Going Beyond the Holocaust

Can we teach our children a broader view of history?

"I'm a bit sad now," said Gilad last night. What was wrong? Had something happened? "No, everything is okay, it's just that I spent the last two hours studying the Holocaust." My eldest took his matriculation exam yesterday in history - just about the only school subject on which I can be of any use to him. Which is, of course, a good thing, but the curriculum was so depressing.

Early Zionism, Holocaust and the birth of the state of Israel and its early years compressed into a hundred pages made easy for test cramming. His enterprising teachers have added other subjects over the last two years, such as the French Revolution and the origins of Christianity and Islam, and earlier they learned about ancient Greece, but none of that is in the exam. At least as an art major he gets his history through other subjects.

A plaque is placed by March of the Living participants on railway tracks at Auschwitz near Oswiecim, Poland, May 2, 2011.

I'm not sure what is more depressing, the limited scope of history taught in Israeli schools or the knowledge that is not going to get better. With schools being asked to equip children with practical skills that will prepare them for tomorrow's marketplace, and so much of the time that is devoted to the humanities going to Jewish subjects, there just are not enough history hours in high school to give even a basic grounding in the major periods of world history. Political considerations dictate the syllabus more than anything else, and of course it would be unthinkable to teach anything but the required subjects.

Certainly when my great-grandchildren get down to studying the history of this generation, it won't be very exciting either. When I was my eldest son's age I was trying on a gas mask on the eve of the Gulf War, just before Saddam Hussein's Scuds began raining down. This week at a briefing at the Home Front Command, when we heard of the numbers of warheads currently trained on Israel, from four different directions, and plans to distribute gas masks to the entire population, I reflected that in over two decades nothing has changed except for the size of the missile payloads.

On the other hand, why should I be so dispirited by the Holocaust forming the central part of the history exam? I write about it all the time. But then let's be honest; the Holocaust is a natural subject for this column, despite it being a minefield wherever you turn, because it is a minefield wherever you turn. But while I feel that its relevance to our daily and national lives always challenges me to look at events from different perspectives, the response these columns get is depressingly predictable.

In the past few weeks I wrote about it twice. Once criticizing Bibi Netanyahu for making such cavalier use of it in his Washington speeches, and the emails accusing me of being a Nazi filled my inbox just as could be expected. The next week I wrote about individual survivors fighting for their parents' life insurance policies while being hampered by the American government and the big Jewish organizations; this time I was on the side of the angels, with people writing to urge me to carry on the good fight. I want to believe that somewhere out there are more discerning readers, capable of appreciating nuance and willing to challenge their own thinking. I console myself that I never seem to hear from them because they have busy, fulfilling lives, so they have not developed the habit of writing emails to columnists.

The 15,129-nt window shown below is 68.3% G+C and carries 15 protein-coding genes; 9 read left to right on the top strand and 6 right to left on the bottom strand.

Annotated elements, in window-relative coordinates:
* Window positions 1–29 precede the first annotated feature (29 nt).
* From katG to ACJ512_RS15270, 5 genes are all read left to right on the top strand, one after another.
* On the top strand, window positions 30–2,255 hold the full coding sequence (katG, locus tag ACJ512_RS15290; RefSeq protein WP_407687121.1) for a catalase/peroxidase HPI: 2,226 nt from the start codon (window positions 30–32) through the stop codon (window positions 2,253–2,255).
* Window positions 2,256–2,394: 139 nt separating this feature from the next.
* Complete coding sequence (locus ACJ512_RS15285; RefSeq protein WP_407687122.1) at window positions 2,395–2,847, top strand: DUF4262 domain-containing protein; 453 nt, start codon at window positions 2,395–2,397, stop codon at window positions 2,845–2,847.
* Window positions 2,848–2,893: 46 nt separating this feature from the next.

What hope is there that the next generation of readers will be better at dealing with a more complex view of the Shoah? I had a look through Gilad's textbooks and not all I found there was one-dimensional. The students are asked to reflect on moral dilemmas, such as whether it was right to revolt in the ghettos, as fighting was hopeless and perhaps even counterproductive.

More lives could have been saved if the ghetto undergrounds had focused on escape instead. But how can they be expected to develop a real understanding of an event such as the Holocaust if all the perspective and context they have are a few decades of Zionist history leading up to World War II (they barely learn anything about the non-Holocaust aspects of the war ), and the foundation of Israel and its first few years after that?

This week Prime Minister Benjamin Netanyahu and eight members of his cabinet flew to Rome for a joint meeting with the Berlusconi team. Among the long list of agreements ceremoniously signed was one between Education Minister Gideon Sa'ar and his Italian counterpart Mariastella Gelmini that will establish a program whereby Italian teachers travel to Israel to receive special training to teach the Holocaust back home in Italian high schools.

There is nothing wrong with that, of course, but I couldn't help wishing that there was an additional clause in the agreement requiring Israeli students to learn some chapter in Italian history. Anything - ancient Rome, the Renaissance, Galileo and the Vatican, Garibaldi and the Risorgimento, whatever - it would get them out of the bubble.

And then we could carry on and decide that Israeli kids would learn something from the past of every country that includes the Holocaust in its national history curriculum.

Of course, there is a good case for teaching the history of nations that do not teach their children about the Holocaust, but this is just the facetious kind of idea that could get both the necessary political backing and the funding. At least it would give the next generation of Israelis a better idea of the world they live in, outside of the prism of "everyone wants to kill the Jews."

Who knows, maybe that generation will even be the first to break that prism and ensure their children can grow up without thousands of missiles trained on them.